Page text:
Laura Reagan, LCSW-C
“We all have regrets about decisions we make that didn’t go according to plan,” says Laura Reagan. “Mistakes are how we learn.” Knowing that each decision is a learning opportunity might not stop you from ruminating about your regrets.
Reagan, LCSW-C, and an NASW member, is an integrative trauma therapist in private practice outside of Baltimore. She has found that stubborn, persistent regret is typically tied to feelings of shame and self-blame. It also “seems to be more common to ruminate about regrets for people whose parents were critical and controlling,” she says in a story posted at PsychCentral.
Ruminating about our regrets is how we distract ourselves from the pain reflected in the behavior, the article says. Reagan offers exercises for addressing regret, including writing down why you made the decision you made at that time. Then, try to empathize with yourself about the decision.
Rev. Frederick Streets
HIV/AIDS is not considered the crisis it was some decades ago, says the Rev. Frederick Streets, NASW member and former chaplain of Yale University, and senior pastor of Dixwell United Church of Christ in New Haven, Conn.
However, Streets, a clinical social worker, says data from the Centers for Disease Control and Prevention and the Connecticut Department of Public Health show that among new HIV diagnoses in 2019 in the U.S., 42 percent were Black people.
In Connecticut, the rate of new HIV diagnoses among Black men was 10 times higher than in white men and 54 percent of new HIV diagnoses in women occurred in Black women, Streets says in an opinion piece published in the Shelton Herald.
“People affected by HIV/AIDS include people of faith,” he says. “They hunger for faith communities who can offer them informed and compassionate care, acceptance and not judgment on their journey of reimaging how God continues to love them.”
Chelsea Haverly, LCSW
A growing number of people who have experienced trauma are finding that pumping iron not only benefits them physically, but also psychologically, says a recent New York Times article.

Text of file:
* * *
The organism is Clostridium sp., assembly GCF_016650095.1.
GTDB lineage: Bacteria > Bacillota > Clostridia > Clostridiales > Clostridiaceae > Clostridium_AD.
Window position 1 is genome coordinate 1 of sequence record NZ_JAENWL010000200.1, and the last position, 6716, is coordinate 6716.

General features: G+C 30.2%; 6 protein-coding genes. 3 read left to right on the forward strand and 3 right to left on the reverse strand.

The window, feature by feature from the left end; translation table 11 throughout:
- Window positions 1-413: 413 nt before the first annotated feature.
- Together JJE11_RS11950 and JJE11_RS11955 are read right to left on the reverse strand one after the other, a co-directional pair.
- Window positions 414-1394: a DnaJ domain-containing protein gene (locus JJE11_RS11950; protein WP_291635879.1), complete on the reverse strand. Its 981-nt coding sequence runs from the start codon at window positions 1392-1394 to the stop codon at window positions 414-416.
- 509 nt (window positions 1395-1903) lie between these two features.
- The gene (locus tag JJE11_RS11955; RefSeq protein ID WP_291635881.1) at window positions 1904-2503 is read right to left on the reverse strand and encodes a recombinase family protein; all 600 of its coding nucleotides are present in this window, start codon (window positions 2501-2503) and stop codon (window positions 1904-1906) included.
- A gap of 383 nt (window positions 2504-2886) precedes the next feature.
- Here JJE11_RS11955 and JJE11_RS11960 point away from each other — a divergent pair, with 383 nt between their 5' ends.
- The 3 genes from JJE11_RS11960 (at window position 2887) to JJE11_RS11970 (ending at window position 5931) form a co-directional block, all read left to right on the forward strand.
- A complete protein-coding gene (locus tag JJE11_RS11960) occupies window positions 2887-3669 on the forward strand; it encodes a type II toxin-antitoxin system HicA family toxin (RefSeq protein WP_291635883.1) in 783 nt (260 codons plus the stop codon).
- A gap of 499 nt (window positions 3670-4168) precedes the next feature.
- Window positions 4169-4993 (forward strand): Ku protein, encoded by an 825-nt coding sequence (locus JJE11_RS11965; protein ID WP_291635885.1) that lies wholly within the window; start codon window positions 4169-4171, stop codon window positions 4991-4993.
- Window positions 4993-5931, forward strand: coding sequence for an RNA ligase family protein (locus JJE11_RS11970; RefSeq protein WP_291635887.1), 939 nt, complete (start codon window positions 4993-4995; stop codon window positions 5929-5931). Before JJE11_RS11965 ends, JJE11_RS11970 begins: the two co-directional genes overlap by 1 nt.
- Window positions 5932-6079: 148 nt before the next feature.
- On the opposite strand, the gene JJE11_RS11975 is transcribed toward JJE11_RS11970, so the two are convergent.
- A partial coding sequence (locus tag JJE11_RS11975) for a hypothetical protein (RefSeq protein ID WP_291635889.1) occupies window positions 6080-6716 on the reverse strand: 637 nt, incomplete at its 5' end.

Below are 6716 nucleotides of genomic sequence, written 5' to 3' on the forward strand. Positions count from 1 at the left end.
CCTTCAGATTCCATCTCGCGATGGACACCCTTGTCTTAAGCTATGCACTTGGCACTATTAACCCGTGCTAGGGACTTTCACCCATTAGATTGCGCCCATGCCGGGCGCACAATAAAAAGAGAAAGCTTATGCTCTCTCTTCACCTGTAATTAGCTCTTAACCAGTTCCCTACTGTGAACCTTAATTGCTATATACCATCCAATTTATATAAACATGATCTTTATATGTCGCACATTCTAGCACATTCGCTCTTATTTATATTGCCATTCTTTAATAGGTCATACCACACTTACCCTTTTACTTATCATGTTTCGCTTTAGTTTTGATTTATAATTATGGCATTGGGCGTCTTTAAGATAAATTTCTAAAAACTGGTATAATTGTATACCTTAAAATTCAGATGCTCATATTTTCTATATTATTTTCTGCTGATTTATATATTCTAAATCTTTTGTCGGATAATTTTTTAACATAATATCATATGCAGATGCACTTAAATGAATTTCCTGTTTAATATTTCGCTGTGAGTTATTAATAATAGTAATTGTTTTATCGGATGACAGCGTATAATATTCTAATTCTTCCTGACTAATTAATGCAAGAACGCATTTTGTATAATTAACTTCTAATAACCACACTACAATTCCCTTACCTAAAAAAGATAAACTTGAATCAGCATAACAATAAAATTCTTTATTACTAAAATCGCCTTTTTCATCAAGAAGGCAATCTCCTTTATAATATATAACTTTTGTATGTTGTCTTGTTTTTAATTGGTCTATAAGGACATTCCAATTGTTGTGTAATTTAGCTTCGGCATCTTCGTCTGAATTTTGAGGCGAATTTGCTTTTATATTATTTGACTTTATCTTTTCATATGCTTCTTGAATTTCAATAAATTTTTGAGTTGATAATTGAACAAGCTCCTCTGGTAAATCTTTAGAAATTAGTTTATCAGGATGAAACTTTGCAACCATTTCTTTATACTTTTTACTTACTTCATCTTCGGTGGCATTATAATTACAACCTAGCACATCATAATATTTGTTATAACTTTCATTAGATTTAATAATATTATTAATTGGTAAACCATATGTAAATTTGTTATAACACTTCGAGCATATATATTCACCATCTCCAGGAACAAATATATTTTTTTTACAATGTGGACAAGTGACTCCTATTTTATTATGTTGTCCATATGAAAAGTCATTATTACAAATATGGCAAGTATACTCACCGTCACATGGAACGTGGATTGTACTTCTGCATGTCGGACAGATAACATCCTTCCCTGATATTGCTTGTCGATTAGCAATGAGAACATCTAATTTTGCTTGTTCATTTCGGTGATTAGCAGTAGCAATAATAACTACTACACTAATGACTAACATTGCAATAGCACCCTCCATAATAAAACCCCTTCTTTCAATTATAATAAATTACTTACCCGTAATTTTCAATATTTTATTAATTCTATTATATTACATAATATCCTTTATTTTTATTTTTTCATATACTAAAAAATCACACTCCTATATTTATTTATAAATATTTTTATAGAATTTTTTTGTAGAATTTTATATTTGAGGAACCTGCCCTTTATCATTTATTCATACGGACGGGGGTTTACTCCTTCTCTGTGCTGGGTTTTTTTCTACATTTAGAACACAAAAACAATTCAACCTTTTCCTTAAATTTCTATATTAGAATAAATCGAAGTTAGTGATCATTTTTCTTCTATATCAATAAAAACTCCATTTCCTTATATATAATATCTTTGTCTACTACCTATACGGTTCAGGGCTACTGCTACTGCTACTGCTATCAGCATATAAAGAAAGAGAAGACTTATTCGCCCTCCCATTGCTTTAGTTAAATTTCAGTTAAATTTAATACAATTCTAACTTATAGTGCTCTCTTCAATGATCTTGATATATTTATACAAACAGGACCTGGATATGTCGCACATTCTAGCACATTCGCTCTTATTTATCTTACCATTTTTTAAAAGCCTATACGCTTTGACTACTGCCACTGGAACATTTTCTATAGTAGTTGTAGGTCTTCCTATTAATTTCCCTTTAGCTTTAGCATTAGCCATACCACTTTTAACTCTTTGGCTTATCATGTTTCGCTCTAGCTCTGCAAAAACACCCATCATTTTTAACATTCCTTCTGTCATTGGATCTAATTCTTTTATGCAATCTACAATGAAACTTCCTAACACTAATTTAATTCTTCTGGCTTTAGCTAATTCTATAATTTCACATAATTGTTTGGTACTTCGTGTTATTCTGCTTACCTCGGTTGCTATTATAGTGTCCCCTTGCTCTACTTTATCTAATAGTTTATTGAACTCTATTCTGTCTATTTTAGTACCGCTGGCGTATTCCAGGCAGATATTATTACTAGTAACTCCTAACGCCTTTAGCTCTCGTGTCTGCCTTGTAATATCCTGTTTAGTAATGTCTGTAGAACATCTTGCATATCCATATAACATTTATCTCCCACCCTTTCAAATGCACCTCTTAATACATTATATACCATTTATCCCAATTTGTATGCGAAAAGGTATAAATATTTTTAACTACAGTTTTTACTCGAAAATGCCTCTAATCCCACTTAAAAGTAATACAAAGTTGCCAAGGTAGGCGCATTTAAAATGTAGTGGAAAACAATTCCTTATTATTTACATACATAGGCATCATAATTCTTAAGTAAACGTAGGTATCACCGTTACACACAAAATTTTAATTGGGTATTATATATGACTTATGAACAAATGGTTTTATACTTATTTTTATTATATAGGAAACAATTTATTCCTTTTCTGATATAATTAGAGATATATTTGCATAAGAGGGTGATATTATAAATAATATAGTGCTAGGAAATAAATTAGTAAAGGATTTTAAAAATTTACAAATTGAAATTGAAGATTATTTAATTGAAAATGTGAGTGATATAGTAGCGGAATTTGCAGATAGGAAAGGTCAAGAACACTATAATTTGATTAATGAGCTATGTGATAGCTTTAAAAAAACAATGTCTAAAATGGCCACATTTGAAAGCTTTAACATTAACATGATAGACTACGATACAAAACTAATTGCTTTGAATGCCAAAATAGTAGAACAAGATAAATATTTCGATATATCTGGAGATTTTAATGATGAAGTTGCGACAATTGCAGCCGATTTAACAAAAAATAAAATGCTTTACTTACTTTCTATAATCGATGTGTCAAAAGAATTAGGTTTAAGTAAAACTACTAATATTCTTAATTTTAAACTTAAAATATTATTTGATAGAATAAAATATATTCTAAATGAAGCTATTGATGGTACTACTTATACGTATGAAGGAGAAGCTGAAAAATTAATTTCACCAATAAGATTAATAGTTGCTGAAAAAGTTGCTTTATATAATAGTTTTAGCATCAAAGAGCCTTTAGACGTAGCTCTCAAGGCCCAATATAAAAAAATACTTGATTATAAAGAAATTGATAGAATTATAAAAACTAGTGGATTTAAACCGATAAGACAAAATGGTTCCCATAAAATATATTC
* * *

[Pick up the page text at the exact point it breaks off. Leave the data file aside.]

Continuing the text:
The story quotes NASW member Chelsea Haverly, LCSW. She is founder of Hope Ignited, a Maryland-based organization dedicated to educating organizations and clinicians about trauma.
Haverly and Emily Young, also an LCSW, and certified personal trainer, created a trauma-informed weightlifting certification program for trainers, to bring its mental health benefits to more clients, the story explains.
With lifting, Haverly says, “it’s not just, ‘I can do hard things.’ It’s ‘my body can do hard things.’ It’s ‘I have not felt strong, and now I feel like a beast.’”
Teri Schroeder, LCSW
While relationships can differ, only you and your partner can decide boundaries around sharing devices or information, says a story at Insider.com.
A partner who accesses your communications and activities without your consent is violating your trust and right to privacy, it says in a story about nine signs to look out for in domestic abuse. Snooping on your devices is one of the signs where you may feel unsafe communicating with loved ones or develop anxiety about how messages from your friends or family will be interpreted, says NASW member Teri Schroeder, LCSW, and co-founder of Just Mind Counseling in Austin, Texas.
Schroeder is also a board member at the Institute on Violence, Abuse, and Trauma, and an EMDR (Eye Movement Desensitization and Reprocessing) consultant. One of the subtlest and most damaging forms of domestic abuse is a pattern of invalidation, Schroeder adds in the article.